Economic Stimulus Money for Water Projects

Water ProjectsIn the United States, some regions face continual issues in relation to water use and management. Water related problems are compounded as a result of droughts in places like California while shortfalls in budgetary allocations limit what the State Government can do to alleviate these problems.

Federal Aid in the form of Economic Stimulus Money for Water Projects

For areas facing long term water challenges, relief under the American Recovery and Reinvestment Act of 2009 comes in the form of federal economic stimulus money being provided for projects involving the supply of clean and reliable drinking water and improving of waste water treatment Procurement bids plants around the nation. The US government’s aim in providing economic stimulus money is to fund clean water projects while also creating new jobs that will help revive the economy.

Water Projects Eligible for Economic Stimulus Money

Water Pipeline tender projects to upgrade or expand sewer infrastructure and waste water treatment plants, restoring the existing waterways to improve water quality and projects that use innovative methods to recycle and utilize water, all receive economic stimulus money.

Small communities often face problems with water systems in the form of small waste water treatment plants that may be unable to provide the required services effectively. Federal funding or economic stimulus money is also made available to such communities that face water related issues.

Rural water projects also get federal funding so that rural communities have access to quality water supply systems and waste water treatment plants.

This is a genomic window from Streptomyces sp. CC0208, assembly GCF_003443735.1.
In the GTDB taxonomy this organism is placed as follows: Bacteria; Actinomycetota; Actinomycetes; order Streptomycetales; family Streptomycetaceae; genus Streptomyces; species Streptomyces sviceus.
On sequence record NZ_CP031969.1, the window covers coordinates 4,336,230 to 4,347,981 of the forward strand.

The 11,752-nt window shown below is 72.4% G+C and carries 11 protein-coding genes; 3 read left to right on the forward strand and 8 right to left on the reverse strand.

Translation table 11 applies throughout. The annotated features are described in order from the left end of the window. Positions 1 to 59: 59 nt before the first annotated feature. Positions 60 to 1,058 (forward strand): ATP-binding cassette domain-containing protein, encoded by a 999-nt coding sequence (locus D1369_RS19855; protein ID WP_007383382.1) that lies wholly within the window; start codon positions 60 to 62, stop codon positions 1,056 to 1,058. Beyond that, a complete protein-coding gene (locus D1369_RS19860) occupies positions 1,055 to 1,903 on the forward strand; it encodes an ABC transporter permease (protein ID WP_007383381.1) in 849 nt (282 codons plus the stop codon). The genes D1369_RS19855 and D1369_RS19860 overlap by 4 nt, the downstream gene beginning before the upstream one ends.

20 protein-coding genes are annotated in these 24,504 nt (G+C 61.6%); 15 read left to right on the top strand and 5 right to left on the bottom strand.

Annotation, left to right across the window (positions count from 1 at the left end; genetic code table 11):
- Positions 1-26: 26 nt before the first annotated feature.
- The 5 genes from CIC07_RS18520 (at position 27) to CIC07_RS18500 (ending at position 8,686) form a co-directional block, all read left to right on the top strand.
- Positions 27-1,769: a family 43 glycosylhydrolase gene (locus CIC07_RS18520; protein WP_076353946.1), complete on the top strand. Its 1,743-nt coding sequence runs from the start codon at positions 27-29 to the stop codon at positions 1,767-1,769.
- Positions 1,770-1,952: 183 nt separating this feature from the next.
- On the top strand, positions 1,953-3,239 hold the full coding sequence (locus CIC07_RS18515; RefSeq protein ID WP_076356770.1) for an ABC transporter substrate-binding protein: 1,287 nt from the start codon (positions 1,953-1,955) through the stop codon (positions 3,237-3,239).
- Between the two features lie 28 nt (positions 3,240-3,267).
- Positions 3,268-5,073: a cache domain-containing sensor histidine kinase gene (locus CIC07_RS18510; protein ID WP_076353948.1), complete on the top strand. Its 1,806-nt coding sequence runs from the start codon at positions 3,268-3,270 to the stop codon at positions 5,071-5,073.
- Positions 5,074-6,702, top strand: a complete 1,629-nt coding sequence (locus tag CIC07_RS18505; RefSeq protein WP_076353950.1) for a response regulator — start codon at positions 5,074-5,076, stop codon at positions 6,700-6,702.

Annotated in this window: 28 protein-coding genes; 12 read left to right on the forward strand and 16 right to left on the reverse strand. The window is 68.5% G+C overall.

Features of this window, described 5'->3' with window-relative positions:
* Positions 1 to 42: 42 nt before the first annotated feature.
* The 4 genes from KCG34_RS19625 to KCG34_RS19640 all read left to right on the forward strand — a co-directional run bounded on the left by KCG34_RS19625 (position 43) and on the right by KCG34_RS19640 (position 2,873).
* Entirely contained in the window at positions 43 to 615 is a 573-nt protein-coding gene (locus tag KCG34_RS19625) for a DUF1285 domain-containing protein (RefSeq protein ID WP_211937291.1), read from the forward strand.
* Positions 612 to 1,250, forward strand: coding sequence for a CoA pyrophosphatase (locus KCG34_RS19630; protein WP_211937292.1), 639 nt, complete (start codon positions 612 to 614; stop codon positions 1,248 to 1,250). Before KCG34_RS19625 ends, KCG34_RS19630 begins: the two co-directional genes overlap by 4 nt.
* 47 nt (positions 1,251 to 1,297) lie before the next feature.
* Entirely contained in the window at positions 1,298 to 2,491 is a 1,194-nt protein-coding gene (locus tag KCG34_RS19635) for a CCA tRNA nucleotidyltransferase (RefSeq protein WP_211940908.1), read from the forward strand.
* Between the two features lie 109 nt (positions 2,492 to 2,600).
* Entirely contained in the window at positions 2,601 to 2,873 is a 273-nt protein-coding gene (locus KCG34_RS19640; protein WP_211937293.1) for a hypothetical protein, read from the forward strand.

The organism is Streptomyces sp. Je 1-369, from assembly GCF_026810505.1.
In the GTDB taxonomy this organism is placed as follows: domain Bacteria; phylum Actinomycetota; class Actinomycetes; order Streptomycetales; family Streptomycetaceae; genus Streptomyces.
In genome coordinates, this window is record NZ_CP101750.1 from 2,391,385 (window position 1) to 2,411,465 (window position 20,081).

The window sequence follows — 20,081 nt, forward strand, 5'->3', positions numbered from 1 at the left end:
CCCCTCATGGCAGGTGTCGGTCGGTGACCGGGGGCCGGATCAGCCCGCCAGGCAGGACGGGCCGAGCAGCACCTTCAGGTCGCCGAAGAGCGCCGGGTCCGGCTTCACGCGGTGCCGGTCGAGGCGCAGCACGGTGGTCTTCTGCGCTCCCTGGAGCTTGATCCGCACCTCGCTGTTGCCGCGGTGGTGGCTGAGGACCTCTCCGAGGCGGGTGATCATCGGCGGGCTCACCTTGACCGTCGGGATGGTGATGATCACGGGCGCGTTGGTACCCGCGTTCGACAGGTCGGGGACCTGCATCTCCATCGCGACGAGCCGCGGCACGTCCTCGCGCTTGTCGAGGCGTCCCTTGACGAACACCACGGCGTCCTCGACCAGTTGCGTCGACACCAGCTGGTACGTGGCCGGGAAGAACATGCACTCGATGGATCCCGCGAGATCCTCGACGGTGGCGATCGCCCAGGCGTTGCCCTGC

Economic stimulus money for water projects has assisted in setting up wastewater treatment systems, water recycling facilities, storm water treatment, sewers and sewer interceptors and given a boost to watershed and estuary protection efforts.

Screening Process for Economic Stimulus Money

To be eligible for economic stimulus money the applicant must undertake a financial credit review. Water Construction projects desirous of federal funding must abide by Public Contracting Code. The recipients of economic stimulus money must possess the technical capability to complete the project within the stipulated time. In addition, they must also have the financial as well as managerial experience to make wise decisions to ensure financial viability of the project.

The applications for economic stimulus money go through a screening process wherein the Water Board’s engineering staff evaluates the project plans. Project specifications and designs are reviewed to ensure that the design is able to achieve the project goal. Throughout the construction phase, the recipients of funding must submit progress reports each quarter.

Reimbursement of costs and requests for payment must be supported by invoices that are verified by the project manager in order to ensure that the costs claimed are indeed meant for the wastewater treatment project approved for economic stimulus money. Also, spot inspections are carried out by the Board’s officials to verify the progress of construction.

Going forward

President Obama’s economic stimulus package has given a major boost to Wastewater projects. Although a lot more funding is required, it is a step in the right direction to safeguard and improve the country’s water infrastructure.

Water Utilities-Why Revenues Decrease while Costs Increase